Coming off a huge win over rival Auburn and looking to improve their bowl status, a seemingly inspired bunch of Bulldogs played their best half of the year on Saturday against Kentucky. On its senior night and just days following the passing of beloved mascot Uga VII, Georgia had a comfortable, 14-point lead at halftime and it should have been by more.
We have grown to realize, however, that little comes easy for the 2009 edition of the Georgia Bulldogs football team, including victories.
To start the second half, Georgia’s Branden Smith fumbled on the kickoff return. Two plays later, Kentucky had cuts its deficit to a touchdown. It was only the beginning of the tables completely turning on the Bulldogs in their worst-played half of the season.
Outscored 28-7 in the final two quarters, Georgia was defeated 34-27, losing to the Wildcats at home for the first time since 1977 and in 16 games.
The Dogs had a 487-260 advantage in total yardage; nevertheless, two problems that have plagued Georgia all season—turnovers and penalties—were primarily responsible for the Bulldogs’ fifth loss of the year.
This defeat, in particular, for a Georgia fan, is especially hard to accept.
Although the Bulldogs were only penalized five times, their second-lowest amount this season, each penalty cost Georgia 15 yards.
For the seventh time in 2009, the Bulldogs committed three or more turnovers while, for the third game in its last four, Georgia’s defense did not force any; the Dawgs’ -1.64 turnover margin currently ranks next to last of 120 FBS teams.
All of Georgia’s four turnovers on Saturday came during its dismal second half, including three giveaways on its final four possessions.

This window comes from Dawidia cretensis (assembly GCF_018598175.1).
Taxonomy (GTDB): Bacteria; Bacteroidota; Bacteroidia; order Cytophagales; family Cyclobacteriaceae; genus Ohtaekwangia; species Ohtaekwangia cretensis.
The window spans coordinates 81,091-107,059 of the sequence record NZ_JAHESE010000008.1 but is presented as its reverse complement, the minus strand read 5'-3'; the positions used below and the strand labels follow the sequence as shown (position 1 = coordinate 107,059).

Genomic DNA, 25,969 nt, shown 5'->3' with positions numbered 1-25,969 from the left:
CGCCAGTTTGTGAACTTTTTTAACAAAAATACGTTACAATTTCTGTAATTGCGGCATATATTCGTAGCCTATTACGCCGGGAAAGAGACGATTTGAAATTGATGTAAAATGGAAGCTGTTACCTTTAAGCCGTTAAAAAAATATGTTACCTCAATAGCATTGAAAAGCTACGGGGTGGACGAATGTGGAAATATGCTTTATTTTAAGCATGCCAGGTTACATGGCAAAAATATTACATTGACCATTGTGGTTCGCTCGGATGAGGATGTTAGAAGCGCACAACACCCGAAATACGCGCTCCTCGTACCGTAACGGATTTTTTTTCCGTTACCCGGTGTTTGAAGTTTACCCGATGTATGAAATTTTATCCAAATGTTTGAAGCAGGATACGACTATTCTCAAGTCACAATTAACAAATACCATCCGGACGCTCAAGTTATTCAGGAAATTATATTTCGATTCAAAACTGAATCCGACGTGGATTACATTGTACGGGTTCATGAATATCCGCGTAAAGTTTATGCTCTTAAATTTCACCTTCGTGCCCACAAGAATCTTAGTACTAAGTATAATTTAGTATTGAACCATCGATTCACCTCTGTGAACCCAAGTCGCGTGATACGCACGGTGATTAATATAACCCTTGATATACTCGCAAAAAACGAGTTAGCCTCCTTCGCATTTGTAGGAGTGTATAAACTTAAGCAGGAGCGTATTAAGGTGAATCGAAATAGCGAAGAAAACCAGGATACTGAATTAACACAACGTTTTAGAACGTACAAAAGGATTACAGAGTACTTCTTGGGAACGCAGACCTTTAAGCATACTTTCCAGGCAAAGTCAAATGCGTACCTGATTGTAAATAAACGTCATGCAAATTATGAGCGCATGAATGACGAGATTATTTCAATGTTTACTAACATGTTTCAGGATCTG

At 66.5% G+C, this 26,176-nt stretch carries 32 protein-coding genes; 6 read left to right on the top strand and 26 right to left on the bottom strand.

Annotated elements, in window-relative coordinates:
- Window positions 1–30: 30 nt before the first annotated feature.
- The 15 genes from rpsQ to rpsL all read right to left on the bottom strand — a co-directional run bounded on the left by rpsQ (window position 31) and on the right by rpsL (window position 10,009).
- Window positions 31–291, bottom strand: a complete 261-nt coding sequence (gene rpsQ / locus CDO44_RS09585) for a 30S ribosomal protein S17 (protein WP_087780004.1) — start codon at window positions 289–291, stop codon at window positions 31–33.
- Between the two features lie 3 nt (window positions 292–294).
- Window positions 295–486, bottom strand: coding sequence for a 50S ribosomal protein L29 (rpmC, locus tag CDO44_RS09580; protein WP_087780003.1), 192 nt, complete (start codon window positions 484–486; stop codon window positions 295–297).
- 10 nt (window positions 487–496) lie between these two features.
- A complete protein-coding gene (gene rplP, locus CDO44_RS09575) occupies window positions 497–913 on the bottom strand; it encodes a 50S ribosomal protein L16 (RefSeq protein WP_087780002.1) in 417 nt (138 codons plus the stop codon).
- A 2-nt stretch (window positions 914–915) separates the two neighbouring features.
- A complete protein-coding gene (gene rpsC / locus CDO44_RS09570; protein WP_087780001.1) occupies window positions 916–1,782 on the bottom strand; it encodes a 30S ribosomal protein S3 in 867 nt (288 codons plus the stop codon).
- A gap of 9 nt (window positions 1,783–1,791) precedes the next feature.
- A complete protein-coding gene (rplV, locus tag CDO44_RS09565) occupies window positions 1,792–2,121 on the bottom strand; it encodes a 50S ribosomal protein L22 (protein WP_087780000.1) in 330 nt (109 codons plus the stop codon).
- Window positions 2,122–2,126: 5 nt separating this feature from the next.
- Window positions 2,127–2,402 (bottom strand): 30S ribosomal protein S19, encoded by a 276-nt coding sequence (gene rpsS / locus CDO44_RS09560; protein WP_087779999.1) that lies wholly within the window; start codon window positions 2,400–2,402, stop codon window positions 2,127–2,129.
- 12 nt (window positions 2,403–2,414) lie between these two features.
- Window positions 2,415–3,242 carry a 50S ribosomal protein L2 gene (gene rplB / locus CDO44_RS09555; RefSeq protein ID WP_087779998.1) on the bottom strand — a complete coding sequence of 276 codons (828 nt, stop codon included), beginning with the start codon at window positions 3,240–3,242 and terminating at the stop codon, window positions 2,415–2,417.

Personally, I have found it absolutely ridiculous and somewhat humorous how defenders for Georgia’s coaching staff have blamed these season-long errors and mistakes on the Bulldogs’ talent level, or lack thereof.
“We just aren’t nearly as talented as we have been in years past,” these apologists have said.
As I’ve often mentioned during this season, this notion is untrue. Georgia has plenty of talent. The problem lies with those individuals instructing and mentoring the talent—the coaching staff.
“We have a problem respecting the ball,” said the head of this staff, Mark Richt, following the game.
That’s putting it lightly, coach, and speaking of respect, it’s something your team has a lack of, along with heart, intensity, and discipline, not talent, and this was abundantly clear with last night’s second-half collapse.
But it is not your players’ fault, just yours and your staff’s.
How else can a team play so well in the first half but yet so badly in the second? Did Georgia’s talent level suddenly drop during halftime?
Solely to blame are Georgia’s coaches—the very same staff who apparently doesn’t make defensive adjustments at halftime, who orders short kickoffs that routinely give the opposition excellent field position, and who allows its team to dance on the sideline, acting like they’ve won a national title when they’ve only defeated an average Auburn team. I could go further.
Every year since 1996, the Bulldogs have finished in the final AP rankings and have won eight or more games. The 12-season streak of these accomplishments has most likely come to an end with the 2009 squad—a team that was preseason ranked 13th in the nation.
However, some good can result from Georgia’s disappointing and embarrassing season if Richt can find it in himself to shake up his coaching staff immediately following the lower-tier bowl the Bulldogs will be heading to.
There will be plenty of talent in place for a successful 2010 campaign. It’s up to Richt to “finish the drill” in the off-season.